Tag Archives: Montana FWP

FWP open house to consider wolf-hunt changes

Here’s some more information on the upcoming Montana Fish, Wildlife and Parks “listening session” to discuss changes in wolf hunt regulations . . .

Montana Fish, Wildlife and Parks will host an open house in Kalispell on Wednesday, June 13, to give information and answer questions on the proposed 2012-13 wolf hunting and trapping season.

The meeting will begin at 7 p.m. at the Flathead Valley Community College Arts and Technology Building. At the open house, people will break out into small groups to discuss details and work on comments regarding the proposals.

Under the wolf season proposals, the general season would run from Sept. 1, 2012, to Feb. 28, 2013, with trapping allowed from Dec. 15 to the end of the general wolf season. There would be no statewide quota, but quotas would be established in two areas near Glacier and Yellowstone National Parks.

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Montana FWP to hold public forum on proposed wolf rules

Here’s more information on the Montana Fish, Wildlife and Parks effort to gather public feedback on this year’s proposed wolf hunting and trapping regulations. (For more background, see last week’s post.) . . .

Residents will have a chance to speak up about proposed changes to the wolf hunting and trapping season at a public gathering in Kalispell next week.

Montana Fish, Wildlife and Parks is hosting an open house forum in the Science and Technology building at Flathead Valley Community College from 7 to 9 p.m. on June 13.

Wildlife officials will give a presentation on the proposed regulations that were recently approved by the state wildlife commission. Attendees will be able to ask questions and discuss the proposals further afterward.

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Public comment sought on wolf hunt proposal

Montana Fish, Wildlife and Parks is gathering public feedback on this year’s proposed wolf hunting and trapping regulations. (Yes, that’s right, they are talking about allowing trapping this year.)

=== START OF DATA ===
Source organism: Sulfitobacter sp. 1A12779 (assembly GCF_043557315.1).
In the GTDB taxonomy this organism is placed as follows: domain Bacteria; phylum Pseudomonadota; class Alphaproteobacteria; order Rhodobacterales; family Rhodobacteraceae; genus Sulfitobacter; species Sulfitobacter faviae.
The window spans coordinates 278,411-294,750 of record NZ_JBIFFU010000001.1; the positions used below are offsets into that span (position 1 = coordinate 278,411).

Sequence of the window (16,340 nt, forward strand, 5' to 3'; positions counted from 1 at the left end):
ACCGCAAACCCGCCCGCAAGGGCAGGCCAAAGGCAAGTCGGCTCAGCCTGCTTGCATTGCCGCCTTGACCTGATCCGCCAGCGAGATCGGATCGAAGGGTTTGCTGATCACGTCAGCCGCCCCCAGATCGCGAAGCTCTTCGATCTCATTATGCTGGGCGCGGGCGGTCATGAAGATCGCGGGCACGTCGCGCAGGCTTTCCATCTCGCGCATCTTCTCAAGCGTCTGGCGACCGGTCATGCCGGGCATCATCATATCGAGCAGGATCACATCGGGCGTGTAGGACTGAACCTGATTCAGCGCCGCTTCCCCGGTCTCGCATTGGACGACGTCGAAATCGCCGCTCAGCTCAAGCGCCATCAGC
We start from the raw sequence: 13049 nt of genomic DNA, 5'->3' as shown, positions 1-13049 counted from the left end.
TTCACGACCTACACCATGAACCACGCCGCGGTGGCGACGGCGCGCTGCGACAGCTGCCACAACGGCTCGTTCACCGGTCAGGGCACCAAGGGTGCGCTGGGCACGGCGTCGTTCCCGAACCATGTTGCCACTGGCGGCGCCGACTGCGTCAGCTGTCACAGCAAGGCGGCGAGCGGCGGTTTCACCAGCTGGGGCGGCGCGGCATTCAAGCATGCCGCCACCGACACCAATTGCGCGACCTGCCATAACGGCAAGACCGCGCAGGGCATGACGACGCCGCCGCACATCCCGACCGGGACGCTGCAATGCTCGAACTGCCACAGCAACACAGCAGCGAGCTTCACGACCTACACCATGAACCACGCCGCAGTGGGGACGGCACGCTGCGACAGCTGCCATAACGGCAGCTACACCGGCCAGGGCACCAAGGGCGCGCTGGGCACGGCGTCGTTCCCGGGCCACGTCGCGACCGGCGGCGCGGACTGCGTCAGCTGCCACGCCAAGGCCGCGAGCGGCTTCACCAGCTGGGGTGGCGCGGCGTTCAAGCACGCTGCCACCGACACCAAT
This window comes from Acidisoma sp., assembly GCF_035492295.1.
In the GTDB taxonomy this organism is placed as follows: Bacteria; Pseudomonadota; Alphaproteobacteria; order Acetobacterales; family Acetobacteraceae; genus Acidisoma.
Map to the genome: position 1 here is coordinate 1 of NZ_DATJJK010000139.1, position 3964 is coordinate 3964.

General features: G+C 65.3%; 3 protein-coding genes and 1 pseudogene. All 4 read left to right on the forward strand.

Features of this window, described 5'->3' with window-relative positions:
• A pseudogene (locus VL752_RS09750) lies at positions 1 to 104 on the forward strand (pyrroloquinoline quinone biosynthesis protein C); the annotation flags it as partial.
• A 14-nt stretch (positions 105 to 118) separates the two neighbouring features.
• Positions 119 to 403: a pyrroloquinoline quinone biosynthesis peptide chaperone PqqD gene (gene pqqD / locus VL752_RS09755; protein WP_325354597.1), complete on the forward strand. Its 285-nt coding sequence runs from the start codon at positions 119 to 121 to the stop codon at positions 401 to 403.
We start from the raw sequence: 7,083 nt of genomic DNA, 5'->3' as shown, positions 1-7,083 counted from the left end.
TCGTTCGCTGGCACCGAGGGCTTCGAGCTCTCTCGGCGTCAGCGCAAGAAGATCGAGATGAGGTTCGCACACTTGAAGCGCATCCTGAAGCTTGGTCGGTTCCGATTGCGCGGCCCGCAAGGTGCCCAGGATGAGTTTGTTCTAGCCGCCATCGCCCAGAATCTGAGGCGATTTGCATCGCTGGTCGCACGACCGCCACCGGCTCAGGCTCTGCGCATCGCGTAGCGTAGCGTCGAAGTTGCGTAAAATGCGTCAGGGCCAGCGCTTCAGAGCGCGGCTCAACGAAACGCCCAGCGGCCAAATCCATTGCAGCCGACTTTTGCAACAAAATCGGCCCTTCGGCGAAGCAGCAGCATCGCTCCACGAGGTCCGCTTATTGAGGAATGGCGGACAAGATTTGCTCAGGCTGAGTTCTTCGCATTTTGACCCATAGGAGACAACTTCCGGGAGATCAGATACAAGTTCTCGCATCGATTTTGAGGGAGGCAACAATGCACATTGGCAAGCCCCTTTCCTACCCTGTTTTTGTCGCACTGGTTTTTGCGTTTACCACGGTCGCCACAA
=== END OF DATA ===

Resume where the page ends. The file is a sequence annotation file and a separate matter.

Most of these state-wide “listening sessions” were held on May 22, but there is one more scheduled for June 13, 7-9 p.m., at the Flathead Valley Community College, 777 Grandview Dr., Kalispell. The increased wolf quota and inclusion of trapping made earlier presentations fairly contentious, so expect the meeting in Kalispell to be lively.

Montana FWP also wants written public comment. Realistically, this is more effective than attending one of the meetings. Deadline for written comments is June 25. Send comments to FWP – Wildlife Bureau, Attn: Public Comment, P.O. Box 200701, Helena, MT 59620-0701. Call the FWP Wildlife Bureau at 406-444-2612 with any questions about the process.

For details on the proposed changes to Montana’s wolf hunting regulations, read FWP’s “Interested Persons Letter“.

You can also read the full press release online.

Public shows little agreement on wolf hunt

This report on a Region 2 “listening session” provides a peek behind the curtain at the current Montana FWP thinking about predator control and hunt quotas . . .

This fall’s Montana wolf hunt will face critics who say it’s too extreme and not extreme enough.

State Fish, Wildlife and Parks officials got a taste of the divide on Tuesday during a Missoula listening session. While not ready for formal public comments, Region 2 Supervisor Mack Long invited the roughly 50 people in the audience to lay out the issues that should be considered. They obliged.

“It’s not too late to turn things around, but we’ve got to do it quick,” Long said. “This is one of the most dynamic times we’ve ever seen in wildlife management.”

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Green cards for caribou?

Well, yet another Canadian caribou has wondered into Montana. Montana FWP found the last one and sent it home. This new one may be pregnant. Excitement all around . . .

Montana wildlife officials say a Canadian caribou has wandered into northwestern Montana for the second time this spring, and this one has the potential to make history.